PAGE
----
Doh! I spoke too soon. Google, as always, showed me the light. How could I have doubted.
Apparently the correct formula is (D/C) * (B/A)^C * (1-(B/A))^(D-C)
Hmm... Somehow I knew it needed to be more complicated
This isn't actually a homework question, but I wasn't sure where to post it so my apologies if I am on the wrong board...
I am trying to figure out what the exact formula would be for the probability of an event to occur based on certain known variables. The variables in question are:
A = the number of total objects in a set.
B = the number of an inner set of objects, any of which will give the desired result should it be drawn.
C = How many objects in set B are needed to gain the required result.
D = How many times you are a allowed to draw.
A more concrete example would be with a deck of cards. Let's say you were given 5 chances to draw 3 spades.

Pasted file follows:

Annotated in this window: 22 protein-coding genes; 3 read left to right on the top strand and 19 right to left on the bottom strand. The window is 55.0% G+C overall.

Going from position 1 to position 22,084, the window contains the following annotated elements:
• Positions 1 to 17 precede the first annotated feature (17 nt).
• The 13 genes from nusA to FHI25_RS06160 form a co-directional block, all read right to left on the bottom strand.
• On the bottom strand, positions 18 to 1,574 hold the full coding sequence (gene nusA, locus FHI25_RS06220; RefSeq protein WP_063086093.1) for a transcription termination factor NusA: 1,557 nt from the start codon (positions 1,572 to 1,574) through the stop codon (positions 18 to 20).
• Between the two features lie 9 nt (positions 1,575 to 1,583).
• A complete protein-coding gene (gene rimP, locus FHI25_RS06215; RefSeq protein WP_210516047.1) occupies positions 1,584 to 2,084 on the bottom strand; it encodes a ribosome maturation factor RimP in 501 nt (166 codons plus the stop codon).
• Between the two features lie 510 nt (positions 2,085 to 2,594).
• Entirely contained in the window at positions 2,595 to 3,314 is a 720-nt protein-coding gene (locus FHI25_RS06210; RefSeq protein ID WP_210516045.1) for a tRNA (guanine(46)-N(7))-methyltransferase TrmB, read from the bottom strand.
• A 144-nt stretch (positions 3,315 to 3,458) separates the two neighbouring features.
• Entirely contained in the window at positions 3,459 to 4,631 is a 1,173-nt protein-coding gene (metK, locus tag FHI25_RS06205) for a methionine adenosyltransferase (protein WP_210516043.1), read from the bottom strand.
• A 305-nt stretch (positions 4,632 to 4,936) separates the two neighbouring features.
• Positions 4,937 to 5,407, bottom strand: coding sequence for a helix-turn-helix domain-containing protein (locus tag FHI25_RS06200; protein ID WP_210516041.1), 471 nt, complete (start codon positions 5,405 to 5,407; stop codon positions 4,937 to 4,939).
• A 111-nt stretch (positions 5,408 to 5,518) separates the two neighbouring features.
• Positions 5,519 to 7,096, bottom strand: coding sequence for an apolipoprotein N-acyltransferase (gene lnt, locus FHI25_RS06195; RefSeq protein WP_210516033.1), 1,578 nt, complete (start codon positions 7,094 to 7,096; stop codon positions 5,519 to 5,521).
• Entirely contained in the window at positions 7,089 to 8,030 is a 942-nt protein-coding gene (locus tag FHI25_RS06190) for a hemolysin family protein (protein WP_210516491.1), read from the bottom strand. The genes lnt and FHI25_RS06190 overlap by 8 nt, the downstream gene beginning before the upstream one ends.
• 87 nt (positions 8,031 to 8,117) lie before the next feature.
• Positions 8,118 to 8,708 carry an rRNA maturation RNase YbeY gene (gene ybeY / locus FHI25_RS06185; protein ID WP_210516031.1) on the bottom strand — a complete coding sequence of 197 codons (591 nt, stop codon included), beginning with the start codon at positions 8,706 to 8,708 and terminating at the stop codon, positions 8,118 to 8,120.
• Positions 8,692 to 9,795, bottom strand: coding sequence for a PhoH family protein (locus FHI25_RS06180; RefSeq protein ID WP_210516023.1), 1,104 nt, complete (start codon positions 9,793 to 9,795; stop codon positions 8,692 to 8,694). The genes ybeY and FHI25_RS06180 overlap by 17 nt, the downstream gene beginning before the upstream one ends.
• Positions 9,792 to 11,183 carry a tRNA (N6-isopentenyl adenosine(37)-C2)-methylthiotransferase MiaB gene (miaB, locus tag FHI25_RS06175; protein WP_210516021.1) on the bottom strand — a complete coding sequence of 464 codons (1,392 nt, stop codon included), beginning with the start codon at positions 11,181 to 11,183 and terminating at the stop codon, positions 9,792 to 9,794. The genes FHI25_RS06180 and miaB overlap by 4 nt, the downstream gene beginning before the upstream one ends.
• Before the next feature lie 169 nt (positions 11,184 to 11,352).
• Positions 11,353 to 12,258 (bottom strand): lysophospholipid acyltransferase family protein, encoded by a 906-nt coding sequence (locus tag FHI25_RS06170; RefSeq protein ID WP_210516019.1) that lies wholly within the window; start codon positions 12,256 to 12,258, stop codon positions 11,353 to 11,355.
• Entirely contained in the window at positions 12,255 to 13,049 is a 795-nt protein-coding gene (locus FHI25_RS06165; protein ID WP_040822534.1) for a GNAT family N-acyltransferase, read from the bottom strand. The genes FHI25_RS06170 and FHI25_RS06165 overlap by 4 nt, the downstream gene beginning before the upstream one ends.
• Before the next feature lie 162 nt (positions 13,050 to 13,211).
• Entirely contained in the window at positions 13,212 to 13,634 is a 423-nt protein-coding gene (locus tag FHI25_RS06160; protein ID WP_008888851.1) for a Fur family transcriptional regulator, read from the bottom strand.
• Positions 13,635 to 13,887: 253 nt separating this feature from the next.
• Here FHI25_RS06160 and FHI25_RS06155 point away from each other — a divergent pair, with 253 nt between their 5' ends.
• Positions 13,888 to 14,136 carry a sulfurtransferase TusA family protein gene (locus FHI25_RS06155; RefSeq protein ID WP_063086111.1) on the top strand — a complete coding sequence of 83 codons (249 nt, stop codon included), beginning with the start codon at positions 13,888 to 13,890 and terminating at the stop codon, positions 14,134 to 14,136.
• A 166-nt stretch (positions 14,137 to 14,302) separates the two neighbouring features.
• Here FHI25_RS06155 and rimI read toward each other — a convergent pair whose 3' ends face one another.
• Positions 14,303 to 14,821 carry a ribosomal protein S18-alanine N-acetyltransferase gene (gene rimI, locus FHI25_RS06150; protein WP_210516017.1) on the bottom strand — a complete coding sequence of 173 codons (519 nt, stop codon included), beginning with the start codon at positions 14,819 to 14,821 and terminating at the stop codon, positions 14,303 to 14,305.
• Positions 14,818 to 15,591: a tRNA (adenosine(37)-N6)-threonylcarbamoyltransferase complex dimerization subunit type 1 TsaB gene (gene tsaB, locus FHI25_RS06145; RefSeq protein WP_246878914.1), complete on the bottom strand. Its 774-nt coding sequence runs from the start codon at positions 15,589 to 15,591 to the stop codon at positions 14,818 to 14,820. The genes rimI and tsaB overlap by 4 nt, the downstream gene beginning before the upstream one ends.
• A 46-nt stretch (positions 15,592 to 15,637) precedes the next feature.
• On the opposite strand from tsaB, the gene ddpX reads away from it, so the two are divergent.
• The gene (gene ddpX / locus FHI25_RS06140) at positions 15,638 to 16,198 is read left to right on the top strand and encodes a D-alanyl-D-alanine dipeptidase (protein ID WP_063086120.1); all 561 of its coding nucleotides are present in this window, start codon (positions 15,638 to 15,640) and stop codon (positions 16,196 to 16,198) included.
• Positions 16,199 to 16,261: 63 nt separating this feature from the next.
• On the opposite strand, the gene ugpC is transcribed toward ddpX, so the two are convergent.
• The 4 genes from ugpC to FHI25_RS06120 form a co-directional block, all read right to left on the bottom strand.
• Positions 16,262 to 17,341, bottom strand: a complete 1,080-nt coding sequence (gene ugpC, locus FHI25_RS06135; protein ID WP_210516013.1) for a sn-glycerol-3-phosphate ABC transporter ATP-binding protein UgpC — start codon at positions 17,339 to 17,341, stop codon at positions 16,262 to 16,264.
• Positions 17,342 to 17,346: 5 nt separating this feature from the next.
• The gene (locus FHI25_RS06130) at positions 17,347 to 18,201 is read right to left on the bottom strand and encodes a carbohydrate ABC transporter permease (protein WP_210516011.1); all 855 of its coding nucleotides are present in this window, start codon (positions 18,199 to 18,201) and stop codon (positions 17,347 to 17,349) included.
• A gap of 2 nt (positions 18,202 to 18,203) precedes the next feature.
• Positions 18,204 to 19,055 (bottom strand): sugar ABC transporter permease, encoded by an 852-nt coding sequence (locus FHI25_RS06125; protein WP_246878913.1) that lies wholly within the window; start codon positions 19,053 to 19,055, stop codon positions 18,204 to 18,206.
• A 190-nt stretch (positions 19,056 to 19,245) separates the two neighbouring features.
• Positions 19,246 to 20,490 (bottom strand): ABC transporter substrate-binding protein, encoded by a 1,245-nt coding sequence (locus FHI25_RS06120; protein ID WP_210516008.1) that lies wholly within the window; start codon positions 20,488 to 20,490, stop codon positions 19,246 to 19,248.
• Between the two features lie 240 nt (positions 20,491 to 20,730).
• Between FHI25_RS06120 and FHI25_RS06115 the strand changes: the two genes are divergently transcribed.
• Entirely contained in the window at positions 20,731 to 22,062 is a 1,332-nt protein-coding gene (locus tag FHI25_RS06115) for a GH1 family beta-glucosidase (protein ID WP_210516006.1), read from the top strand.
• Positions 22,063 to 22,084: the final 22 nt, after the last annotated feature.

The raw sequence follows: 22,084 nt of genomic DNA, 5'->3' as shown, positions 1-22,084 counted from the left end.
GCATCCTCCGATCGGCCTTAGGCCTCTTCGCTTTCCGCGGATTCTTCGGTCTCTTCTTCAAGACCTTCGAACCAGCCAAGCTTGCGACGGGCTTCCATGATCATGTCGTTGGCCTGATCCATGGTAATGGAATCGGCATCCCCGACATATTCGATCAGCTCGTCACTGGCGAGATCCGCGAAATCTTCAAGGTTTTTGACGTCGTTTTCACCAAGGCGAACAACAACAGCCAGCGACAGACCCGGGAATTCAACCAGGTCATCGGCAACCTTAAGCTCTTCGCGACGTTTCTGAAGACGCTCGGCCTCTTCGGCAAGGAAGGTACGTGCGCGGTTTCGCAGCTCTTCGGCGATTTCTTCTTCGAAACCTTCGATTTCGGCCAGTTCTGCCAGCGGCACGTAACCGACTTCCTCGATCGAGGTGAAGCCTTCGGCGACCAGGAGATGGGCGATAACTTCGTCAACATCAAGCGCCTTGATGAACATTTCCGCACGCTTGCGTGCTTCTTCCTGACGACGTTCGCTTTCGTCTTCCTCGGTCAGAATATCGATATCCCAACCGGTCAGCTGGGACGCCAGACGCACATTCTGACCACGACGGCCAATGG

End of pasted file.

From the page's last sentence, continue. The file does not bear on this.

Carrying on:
A = 52 (total number of cards in the deck).
B = 13 (total number of spades in the deck).
C = 3 (number of spades needed).
D = 5 (number of times we are allowed to draw).
What would be the formula to calculate the exact probability of getting the required result in the given number of draws?
My first guess is to simply take the probability of drawing one of the given set in one try (13:52 = 1:4) then multiply that by the number of times you are allowed to draw and finally divide by the number of spades that you need. Ignoring obvious minimal errors arising from the changing numbers as you continue to draw, this looked correct at first, but then I realized I must have missed something pretty important because this formula was giving me better odds when I had 1 spade in 3 draws then when I had 2 spades in 4 draws which doesn' t make any sense!
In short, what I tried was A / B / C * D.
What am I missing here?
The probability of drawing cases of from a set with a total number of elements (sampling without replacement) is:
Now we are allowed goes at this draw, and we want the probability that
it occurs one or more times in the goes. The number of times it occurs has
a binomial distribution, and so:
Now the probability of one or more occurences is:
Now for the example of drawing 3 spades from a deck of cards:
so:
RonL